Carpe Diem: Italy

Hey y’all,

We just got back from our final trip to Europe mainland, well at least our final trip during our secondment.  Hopefully we will come back to Europe in the future for more travel adventures.  We took a long weekend and headed down south to Italy.  We stayed in Sorrento, but divided our time in Pompeii, Herculaneum, the Amalfi coast, and Naples.

Italy map

Italy map.  Green line is the train line from Naples to Sorrento, and the blue line is the bus tour along the Amalfi coast.

This was one of my favorite trips and also on my bucket list because I’ve wanted to visit Pompeii ever since my first Latin course back in 7th grade.  Magister Brandenburg taught my middle school class from the Cambridge Latin Course, which taught the basics of the Latin language by following the story of a Roman family (and their dog Cerberus) going about their daily lives in the shadow of Mount Vesuvius around 79 AD.  At the end of the book, Mount Vesuvius erupts and we all know the rest of the story.  This initial Latin book and the story of Pompeii must have really captivated my 12 year old mind because I went on to take 5 more years of Latin and also competed on my high school Latin team (should I be sharing this information?).  We don’t need to expand too much more into my Latin nerdness, but let’s just say that I was slightly obsessed with Latin for awhile, but thankfully my love for science and math prevailed and I went into engineering and not the Classics.  It probably could have gone either way though for a little while.  But that is the background as to why we simply had to go to Pompeii during our time over here.  Doug was against going, saying he didn’t see the appeal of a ruined city, but eventually I convinced him, and I think even he was impressed with Pompeii.  Unfortunately, I have lost most of my Latin skills, it being at least 10 years since I’ve studied it, but I still really enjoyed seeing the ruins.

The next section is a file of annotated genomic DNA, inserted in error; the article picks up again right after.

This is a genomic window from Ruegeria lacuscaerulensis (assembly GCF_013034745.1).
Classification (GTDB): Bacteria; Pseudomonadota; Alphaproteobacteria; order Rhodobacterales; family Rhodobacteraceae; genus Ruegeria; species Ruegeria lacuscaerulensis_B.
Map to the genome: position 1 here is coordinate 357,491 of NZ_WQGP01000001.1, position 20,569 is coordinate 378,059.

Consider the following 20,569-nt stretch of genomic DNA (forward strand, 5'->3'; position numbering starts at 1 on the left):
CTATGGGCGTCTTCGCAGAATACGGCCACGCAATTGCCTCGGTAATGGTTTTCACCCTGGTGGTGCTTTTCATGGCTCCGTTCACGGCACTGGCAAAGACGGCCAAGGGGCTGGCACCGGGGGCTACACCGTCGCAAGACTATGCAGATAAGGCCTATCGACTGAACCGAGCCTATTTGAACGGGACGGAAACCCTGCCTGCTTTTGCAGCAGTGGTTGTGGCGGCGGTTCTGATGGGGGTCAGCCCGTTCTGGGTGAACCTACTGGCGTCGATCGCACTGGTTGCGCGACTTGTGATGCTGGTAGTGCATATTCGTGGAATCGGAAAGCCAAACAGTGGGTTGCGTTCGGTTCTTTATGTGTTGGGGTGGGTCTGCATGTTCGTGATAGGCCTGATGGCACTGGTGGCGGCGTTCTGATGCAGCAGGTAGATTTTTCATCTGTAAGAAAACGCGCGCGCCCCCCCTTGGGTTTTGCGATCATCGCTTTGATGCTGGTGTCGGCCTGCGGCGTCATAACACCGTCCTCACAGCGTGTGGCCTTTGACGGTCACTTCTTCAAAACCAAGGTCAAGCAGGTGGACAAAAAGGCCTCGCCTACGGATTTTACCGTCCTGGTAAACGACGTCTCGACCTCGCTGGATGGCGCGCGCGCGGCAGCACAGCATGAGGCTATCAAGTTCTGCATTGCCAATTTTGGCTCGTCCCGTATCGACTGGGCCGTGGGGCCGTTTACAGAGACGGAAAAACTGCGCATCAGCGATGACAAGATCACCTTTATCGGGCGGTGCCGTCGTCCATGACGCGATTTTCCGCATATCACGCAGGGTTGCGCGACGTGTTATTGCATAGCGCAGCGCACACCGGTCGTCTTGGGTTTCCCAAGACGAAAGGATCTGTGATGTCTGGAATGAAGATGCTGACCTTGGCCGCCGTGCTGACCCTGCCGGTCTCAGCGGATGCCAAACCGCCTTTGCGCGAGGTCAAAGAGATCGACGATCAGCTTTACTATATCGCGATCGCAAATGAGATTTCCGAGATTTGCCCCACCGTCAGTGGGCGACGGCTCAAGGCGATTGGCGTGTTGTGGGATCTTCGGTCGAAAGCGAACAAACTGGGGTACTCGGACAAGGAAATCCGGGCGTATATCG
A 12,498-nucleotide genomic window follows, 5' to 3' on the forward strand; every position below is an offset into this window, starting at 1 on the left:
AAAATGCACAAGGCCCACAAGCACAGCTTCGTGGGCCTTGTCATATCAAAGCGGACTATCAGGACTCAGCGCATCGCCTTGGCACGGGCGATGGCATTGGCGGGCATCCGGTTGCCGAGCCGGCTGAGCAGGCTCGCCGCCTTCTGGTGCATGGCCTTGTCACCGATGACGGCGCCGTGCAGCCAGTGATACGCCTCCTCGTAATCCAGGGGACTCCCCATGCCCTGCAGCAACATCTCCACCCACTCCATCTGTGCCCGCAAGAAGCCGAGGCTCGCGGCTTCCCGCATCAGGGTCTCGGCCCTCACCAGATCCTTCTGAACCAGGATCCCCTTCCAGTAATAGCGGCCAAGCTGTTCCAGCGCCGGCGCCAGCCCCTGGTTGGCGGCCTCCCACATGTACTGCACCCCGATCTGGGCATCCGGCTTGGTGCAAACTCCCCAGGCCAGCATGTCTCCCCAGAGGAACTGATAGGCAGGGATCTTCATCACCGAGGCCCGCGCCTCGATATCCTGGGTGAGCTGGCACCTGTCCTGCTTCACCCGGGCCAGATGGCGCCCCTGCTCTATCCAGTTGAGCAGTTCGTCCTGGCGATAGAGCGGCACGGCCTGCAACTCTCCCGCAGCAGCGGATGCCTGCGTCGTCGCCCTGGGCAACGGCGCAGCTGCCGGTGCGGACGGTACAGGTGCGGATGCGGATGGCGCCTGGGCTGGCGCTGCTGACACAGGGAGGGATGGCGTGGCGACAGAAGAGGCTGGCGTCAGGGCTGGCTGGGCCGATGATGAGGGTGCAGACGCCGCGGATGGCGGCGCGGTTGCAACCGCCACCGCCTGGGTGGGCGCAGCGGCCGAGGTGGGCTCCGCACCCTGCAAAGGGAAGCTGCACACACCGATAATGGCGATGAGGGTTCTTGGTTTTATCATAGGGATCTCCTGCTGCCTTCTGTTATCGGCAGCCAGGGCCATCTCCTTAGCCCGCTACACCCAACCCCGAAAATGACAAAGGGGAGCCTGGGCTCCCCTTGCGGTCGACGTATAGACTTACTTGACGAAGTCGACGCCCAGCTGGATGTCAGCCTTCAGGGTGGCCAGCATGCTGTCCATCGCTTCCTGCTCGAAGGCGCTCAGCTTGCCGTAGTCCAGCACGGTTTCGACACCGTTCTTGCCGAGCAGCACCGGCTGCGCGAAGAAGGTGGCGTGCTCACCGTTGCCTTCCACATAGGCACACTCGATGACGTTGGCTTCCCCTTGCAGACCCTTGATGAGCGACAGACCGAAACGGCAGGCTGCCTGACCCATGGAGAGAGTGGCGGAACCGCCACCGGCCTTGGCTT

So on to our travel adventure.  We arrived in Naples airport on Thursday evening, and by luck we managed to get on the last bus from Naples to Sorrento for the evening.  We had some difficulty finding the bus (located outside the departures – and not arrivals – gate for those interested), but luckily we found it with one minute to spare.  If we hadn’t caught the bus, we would have had to take a different bus to the Naples train station and then get the train from there to Sorrento.  Instead, we had a little over an hour coastal drive to Sorrento.  After checking into our B&B (complete with Apple TV and free wifi!), we went out for aperitivo and dinner.  If you remember from Doug’s previous blog post from Florence, aperitivo is sort of like happy hour as it is pre-dinner drinks.

Doug’s definition:

Aperitivo (noun): the act of drinking various bitter cocktails during the time when Americans would be eating dinner

Luckily, we skipped the typical bitter cocktails (we already know we don’t like those) and went for a beer and a Bellini.

View of Sorrento from our B&B balcony

View of Sorrento from our B&B balcony

Aperitivo!

Aperitivo!

Sorrento was a really lovely city and a great place to stay to explore the region.  We were there in the off-season, so there were a lot of restaurants, shops, and cafes that were closed, but you could tell that it had a really nice charm.  The weather was around 52F (11C), which felt warm in the sun, and there were tons of lemon and orange trees lining the streets.  The Circumvesuviana train line goes from Naples to Sorrento, with Herculaneum and Pompeii as stops along the way, and there are ferry boat and bus connections, making it an ideal home base.  That evening we started our weekend of carb-loading with pizza and pasta, followed by gelato dessert.

The beginning of carb-loading

The beginning of carb-loading

 

Day 1 – Friday, January 17th: Pompeii and Herculaneum